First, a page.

Paleontologists have named both too many and too few dinosaurs. The tricky business of taxonomy is to blame. While hundreds of dinosaur species rest as-yet-undiscovered in geologic formations and museum collections, researchers also tussle over the identities of specimens given new names. The continuing academic struggle over whether Torosaurus and Nedoceratops really represent growth stages of Triceratops is one such struggle, and, even among ceratopsid dinosaurs, isn’t the only debate. Paleontologists are also unsure about the identity of Ojoceratops fowleri, a poorly known horned dinosaur found in New Mexico.
Robert Sullivan and Spencer Lucas named Ojoceratops from a smattering of roughly 69 million year old fossils found with in new Mexico’s Ojo Alamo Formation. The singular fossil that carries the name is a left squamosal – the wing-shaped bone that made up the side of the herbivore’s frill – although Sullivan and Lucas tentatively referred other skull parts and two other bones from additional specimens that may or may not be from the same species. The proportions and angles of the Ojoceratops squamosal, the researchers proposed, distinguished the dinosaur from all other chasmosaurines (the subgroup of horned dinosaurs that includes Triceratops, Chasmosaurus, and their close relatives).
If Ojoceratops really is a distinct dinosaur, the ceratopsid fits into a geographical pattern of dinosaur evolution that is starting to come into focus. Paleontologists have begun to recognize that dinosaurs in older, roughly 75 million year old rock varied across the latitudes – similar communities of dinosaurs were present in Alberta, Canada and southern Utah at about the same time, but those assemblages were made up of different genera and species. While no one has yet identified the barrier(s), it seems that there was some sort of split that caused dinosaurs in the north and in the south to evolve into disparate forms. Agujaceratops, a ceratopsid found in Texas, was one of these dinosaurs, and had previously been considered to be another species of the northern Chasmosaurus.
So far, these discussions of dinosaur provincialism have focused on the Campanian, about six million years before the time of Ojoceratops. The earliest part of the Maastrichtian, when Ojoceratops lived, isn’t as well-known, and so any potential signature of north-south separation isn’t yet apparent. Ojoceratops could continue the pattern of a distinct, southern radiation of horned dinosaurs, or, as some researchers have argued, the dinosaur might embody a southern population of previously-known dinosaurs. In his running appendix of dinosaur genera, Thomas Holtz noted that Ojoceratops could be a southern representative of Eotriceratops – a large horned dinosaur thought to be a close predecessor of Triceratops and Torosaurus. And when Nicholas Longrich named Titanoceratops – itself probably a synonym of Pentaceratops – he suggested that Ojoceratops was actually Triceratops itself.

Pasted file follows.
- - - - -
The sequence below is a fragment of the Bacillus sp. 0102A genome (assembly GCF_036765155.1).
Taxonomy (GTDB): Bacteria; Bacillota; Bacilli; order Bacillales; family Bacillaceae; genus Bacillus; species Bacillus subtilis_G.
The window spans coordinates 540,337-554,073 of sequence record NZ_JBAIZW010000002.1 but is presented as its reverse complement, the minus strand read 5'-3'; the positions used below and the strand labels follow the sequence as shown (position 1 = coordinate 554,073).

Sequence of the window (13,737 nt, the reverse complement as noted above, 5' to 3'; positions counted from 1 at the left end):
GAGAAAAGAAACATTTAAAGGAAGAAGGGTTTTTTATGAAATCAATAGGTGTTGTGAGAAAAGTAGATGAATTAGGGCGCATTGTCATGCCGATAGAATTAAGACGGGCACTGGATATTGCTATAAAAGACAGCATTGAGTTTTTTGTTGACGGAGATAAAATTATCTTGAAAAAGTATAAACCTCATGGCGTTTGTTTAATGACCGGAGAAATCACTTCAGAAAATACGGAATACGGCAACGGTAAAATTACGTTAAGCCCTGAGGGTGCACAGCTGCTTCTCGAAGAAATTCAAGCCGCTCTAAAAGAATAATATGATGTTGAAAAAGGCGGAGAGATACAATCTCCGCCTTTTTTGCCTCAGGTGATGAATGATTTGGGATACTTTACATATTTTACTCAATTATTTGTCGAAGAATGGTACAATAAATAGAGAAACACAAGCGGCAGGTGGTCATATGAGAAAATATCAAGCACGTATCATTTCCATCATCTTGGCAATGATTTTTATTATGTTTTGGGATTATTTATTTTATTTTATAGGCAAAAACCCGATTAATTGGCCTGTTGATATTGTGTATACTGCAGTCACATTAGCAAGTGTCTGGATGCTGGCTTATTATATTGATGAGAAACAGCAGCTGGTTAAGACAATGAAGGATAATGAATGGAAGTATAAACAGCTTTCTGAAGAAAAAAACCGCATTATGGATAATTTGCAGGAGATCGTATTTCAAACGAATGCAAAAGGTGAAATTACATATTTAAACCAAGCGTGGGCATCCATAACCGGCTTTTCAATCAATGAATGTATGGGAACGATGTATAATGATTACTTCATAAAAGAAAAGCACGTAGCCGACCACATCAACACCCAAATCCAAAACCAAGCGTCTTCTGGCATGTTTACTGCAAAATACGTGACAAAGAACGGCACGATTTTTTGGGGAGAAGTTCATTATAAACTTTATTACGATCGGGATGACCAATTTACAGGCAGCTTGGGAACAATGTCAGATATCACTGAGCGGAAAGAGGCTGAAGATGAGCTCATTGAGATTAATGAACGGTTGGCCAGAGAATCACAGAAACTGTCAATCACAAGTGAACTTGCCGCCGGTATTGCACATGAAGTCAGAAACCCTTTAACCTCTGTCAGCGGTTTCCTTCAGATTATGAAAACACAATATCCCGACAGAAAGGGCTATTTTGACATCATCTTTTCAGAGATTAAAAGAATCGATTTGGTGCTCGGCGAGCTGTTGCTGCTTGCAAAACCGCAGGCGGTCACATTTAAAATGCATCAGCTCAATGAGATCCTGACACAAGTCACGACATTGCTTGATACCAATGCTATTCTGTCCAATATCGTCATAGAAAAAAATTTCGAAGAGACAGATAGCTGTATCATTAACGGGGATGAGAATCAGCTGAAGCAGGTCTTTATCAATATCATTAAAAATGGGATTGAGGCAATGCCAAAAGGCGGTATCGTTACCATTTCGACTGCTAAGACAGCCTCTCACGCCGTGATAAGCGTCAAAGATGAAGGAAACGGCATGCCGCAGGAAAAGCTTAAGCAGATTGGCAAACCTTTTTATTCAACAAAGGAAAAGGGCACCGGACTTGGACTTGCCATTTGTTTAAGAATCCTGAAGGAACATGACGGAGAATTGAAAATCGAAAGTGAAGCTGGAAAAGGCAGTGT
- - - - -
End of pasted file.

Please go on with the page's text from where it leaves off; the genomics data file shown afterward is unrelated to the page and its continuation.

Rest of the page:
For now, there simply isn’t enough of Ojoceratops to know whether it’s a distinct dinosaur or an early, southern population of dinosaurs better known from later, northern deposits. It’s part of the dinosaur story caught between the exceptional sites of the Late Campanian and Late Maastrichtian, faunas separated by about 10 million years. The dinosaurs in this gap are critical to figuring out dinosaur evolution and diversity leading up to the Cretaceous mass extinction, but, as yet, are little known. The ultimate fate of Ojoceratops will not only rest on scientific debate and taxonomic philosophy, but on efforts to fill out the penultimate chapter in non-avian dinosaur history.
Previous entries in the Dinosaur Alphabet series:
N is for Nqwebasaurus
M is for Montanoceratops
L is for Leaellynasaura
K is for Kileskus
J is for Juravenator
A-I at Dinosaur Tracking.
Holtz, T. 2011. Dinosaurs: The Most Complete, Up-to-Date Encyclopedia for Dinosaur Lovers of All Ages, Winter 2010 Appendix.
Longrich, N. 2011. Titanoceratops ouranos, a giant horned dinosaur from the Late Campanian of New Mexico”. Cretaceous Research. 32, 3: 264–276.
Sullivan, R., Lucas, S. 2010. A New Chasmosaurine (Ceratopsidae, Dinosauria) from the Upper Cretaceous Ojo Alamo Formation (Naashoibito Member), San Juan Basin, New Mexico, pp. 169-180, in: Ryan, M., Chinnery-Allgeier, B., Eberth, D. (eds.) New Perspectives on Horned Dinosaurs: The Royal Tyrrell Museum Ceratopsian Symposium, Bloomington, Indiana University Press.